Have you ever seen a thing you just loved without question or reason?

That’s how I’ve felt about this small square patch of green and off white stripes ever since I saw it peeking out from page 367 of the ARTFORUM magazine.

happiness of objects before

I left it intact on the page for years but finally, yesterday, decided its time had finally come. Clipped it from its page. Set it beside a random poem clipped from the pages, by WB Yeats (from The Winding Stair and Other Poems, 1933).

Examined it. Realized the lines remind me of the huge ruled paper from Kindergarten when I was first learning to write, and I don’t understand the Yeats poem. Found some more words and decided to use them all, and nothing more.

process2 happiness of objects

The feeling of absence, a confusing sense of time, will soon become, other lovers, we loved each other, naked and hid-…. these are the words that initially emerged from these clippings.

process 1-Happiness of objectts

PROMPT: color in the lines

Step One is to find a background that appeals to your sense of order.

Step Two is to allow yourself to think about the image you’ve found. Consider its space and inherent rules. Identify the pattern you are willing to adhere to.

Step Three is to create a poem/narrative within that pattern (for instance, I have done the obvious and stuck to the lines). When you are pleased with the assemblage of words, glue them down.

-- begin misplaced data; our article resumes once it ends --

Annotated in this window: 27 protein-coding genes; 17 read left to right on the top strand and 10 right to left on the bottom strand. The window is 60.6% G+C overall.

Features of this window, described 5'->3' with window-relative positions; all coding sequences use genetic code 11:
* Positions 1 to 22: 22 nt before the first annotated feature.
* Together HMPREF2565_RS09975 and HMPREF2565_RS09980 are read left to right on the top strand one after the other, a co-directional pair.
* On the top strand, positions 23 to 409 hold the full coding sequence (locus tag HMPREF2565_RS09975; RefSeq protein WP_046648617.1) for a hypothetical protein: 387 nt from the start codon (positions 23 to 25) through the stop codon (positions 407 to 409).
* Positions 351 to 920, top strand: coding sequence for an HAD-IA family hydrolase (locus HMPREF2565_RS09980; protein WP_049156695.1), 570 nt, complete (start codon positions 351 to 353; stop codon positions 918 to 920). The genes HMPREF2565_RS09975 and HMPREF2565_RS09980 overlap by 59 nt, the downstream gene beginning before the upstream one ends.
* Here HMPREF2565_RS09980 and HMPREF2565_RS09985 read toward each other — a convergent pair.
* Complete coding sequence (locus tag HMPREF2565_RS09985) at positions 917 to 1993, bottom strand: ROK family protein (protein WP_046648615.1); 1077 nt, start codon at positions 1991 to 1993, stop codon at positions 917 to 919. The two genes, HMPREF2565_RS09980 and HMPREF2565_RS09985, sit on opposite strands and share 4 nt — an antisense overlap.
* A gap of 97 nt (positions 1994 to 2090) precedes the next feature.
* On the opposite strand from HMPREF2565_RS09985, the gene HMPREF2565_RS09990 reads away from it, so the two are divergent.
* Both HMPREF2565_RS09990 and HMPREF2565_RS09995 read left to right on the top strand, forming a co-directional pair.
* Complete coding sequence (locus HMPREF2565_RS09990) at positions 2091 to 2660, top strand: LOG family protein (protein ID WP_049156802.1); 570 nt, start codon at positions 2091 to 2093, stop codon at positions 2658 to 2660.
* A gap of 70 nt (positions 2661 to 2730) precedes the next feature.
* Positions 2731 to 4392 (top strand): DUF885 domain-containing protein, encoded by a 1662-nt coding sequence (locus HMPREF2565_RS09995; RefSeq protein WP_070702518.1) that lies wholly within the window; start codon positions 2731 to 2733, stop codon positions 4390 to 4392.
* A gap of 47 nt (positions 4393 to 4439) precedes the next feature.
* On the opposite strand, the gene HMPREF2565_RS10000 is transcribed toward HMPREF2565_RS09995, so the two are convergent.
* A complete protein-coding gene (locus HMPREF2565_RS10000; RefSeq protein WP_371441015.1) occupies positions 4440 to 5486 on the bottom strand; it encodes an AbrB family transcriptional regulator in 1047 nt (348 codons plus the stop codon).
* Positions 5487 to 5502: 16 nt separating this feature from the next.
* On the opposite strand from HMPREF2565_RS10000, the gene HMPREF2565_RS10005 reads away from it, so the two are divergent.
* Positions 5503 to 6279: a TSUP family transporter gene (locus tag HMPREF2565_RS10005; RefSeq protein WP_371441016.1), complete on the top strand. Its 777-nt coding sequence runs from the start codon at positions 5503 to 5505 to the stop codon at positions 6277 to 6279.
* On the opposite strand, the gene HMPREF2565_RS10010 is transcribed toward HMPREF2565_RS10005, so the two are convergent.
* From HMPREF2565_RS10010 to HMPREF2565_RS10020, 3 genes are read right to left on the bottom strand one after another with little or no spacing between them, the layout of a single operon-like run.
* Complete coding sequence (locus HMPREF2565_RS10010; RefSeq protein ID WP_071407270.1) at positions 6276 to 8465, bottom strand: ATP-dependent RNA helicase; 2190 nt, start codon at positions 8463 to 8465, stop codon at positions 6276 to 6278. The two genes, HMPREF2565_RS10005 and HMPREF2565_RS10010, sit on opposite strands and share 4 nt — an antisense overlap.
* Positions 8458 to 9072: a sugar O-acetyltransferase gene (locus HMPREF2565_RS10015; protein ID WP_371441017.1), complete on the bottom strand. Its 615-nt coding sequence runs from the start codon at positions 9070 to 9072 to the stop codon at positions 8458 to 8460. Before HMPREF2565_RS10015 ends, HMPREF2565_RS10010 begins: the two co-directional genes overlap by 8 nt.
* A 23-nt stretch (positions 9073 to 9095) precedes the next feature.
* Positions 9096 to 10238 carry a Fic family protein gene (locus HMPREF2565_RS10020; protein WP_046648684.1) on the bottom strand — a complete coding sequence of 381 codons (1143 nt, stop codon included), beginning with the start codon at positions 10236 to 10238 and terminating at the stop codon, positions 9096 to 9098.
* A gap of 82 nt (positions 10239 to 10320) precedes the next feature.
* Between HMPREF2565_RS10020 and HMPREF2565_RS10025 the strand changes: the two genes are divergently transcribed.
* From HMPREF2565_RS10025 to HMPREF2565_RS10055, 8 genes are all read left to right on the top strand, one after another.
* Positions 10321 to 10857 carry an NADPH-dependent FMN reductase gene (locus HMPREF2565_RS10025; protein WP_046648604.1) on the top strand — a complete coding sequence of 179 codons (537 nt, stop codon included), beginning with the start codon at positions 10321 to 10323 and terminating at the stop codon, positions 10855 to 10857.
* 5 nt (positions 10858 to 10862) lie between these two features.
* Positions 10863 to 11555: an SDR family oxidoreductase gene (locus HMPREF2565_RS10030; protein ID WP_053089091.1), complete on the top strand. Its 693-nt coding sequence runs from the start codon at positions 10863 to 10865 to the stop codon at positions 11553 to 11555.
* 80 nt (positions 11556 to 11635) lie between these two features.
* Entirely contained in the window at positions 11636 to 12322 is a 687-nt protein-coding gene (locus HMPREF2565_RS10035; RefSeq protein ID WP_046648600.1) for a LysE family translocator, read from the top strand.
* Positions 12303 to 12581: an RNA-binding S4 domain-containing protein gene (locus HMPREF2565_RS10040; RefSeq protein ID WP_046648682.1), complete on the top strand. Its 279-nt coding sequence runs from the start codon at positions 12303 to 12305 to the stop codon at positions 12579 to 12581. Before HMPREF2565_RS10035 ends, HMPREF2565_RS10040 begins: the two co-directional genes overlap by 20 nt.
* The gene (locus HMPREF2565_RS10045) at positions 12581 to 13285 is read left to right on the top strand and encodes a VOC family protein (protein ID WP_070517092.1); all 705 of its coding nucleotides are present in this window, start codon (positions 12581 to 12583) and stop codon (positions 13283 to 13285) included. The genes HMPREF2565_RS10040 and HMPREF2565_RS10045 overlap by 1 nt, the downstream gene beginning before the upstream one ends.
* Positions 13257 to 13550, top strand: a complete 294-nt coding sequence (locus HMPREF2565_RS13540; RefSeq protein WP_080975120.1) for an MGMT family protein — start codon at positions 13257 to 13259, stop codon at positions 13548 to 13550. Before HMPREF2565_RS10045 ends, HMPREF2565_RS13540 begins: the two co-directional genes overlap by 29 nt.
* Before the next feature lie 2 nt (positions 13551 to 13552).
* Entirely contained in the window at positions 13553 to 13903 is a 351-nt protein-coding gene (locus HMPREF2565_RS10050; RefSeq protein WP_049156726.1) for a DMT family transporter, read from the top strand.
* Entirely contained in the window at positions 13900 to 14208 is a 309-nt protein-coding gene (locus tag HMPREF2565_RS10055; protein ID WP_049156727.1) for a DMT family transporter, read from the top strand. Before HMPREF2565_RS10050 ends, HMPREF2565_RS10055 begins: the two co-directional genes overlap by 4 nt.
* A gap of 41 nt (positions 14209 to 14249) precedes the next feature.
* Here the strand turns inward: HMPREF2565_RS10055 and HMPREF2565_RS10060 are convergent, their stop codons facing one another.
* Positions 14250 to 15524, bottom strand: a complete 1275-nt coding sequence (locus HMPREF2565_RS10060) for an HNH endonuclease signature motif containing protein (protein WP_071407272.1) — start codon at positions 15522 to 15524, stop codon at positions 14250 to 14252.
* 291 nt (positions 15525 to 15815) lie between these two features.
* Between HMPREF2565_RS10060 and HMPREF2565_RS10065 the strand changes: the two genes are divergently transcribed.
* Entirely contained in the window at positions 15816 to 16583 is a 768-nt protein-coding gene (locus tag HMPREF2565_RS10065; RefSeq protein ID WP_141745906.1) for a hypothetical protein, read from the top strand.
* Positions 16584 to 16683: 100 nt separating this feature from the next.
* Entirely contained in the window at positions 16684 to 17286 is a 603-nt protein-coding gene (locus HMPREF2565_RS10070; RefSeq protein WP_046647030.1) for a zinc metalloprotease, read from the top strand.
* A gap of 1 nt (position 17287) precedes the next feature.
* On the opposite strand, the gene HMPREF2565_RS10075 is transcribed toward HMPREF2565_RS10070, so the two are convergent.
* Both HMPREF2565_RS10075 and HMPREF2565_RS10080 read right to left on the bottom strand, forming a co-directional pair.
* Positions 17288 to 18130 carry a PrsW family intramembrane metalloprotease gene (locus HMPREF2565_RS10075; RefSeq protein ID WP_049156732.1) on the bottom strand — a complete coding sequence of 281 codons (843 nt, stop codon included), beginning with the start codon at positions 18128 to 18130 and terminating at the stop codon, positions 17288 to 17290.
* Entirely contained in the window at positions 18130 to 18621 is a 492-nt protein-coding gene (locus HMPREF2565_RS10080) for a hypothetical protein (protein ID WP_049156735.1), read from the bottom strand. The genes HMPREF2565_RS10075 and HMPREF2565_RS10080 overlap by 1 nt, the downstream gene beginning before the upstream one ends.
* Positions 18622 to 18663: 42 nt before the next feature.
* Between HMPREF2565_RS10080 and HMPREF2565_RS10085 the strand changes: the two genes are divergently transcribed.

In this poem, I went through 7 different arrangements of the words before deciding I had it. The first and last groups of 2 stripes are the things that never changed for me.

Step Four is to give your piece a title. This is your chance to speak one last time to your reader. Is there something you want to say that you did not entirely convey? You can also think of titles as steering the reader.

For instance, I could have titled this any of the following; they were all under consideration. Think about the direction these titles would take you, as opposed to what has been chosen.

All done. As always, if you have made a collage, I would love to receive a photo of it. If you ask for my critique, I will give it. Otherwise, I will just thank you for showing me.
Contact me here.

In other news, I have been reading and submitting to Mid-American Review since I began doing such a thing. (Full disclosure—for me, this means I have submitted to them six times since 2006.) I got an acceptance with the sixth, so that essay will be coming out later this month and I am thrilled about it.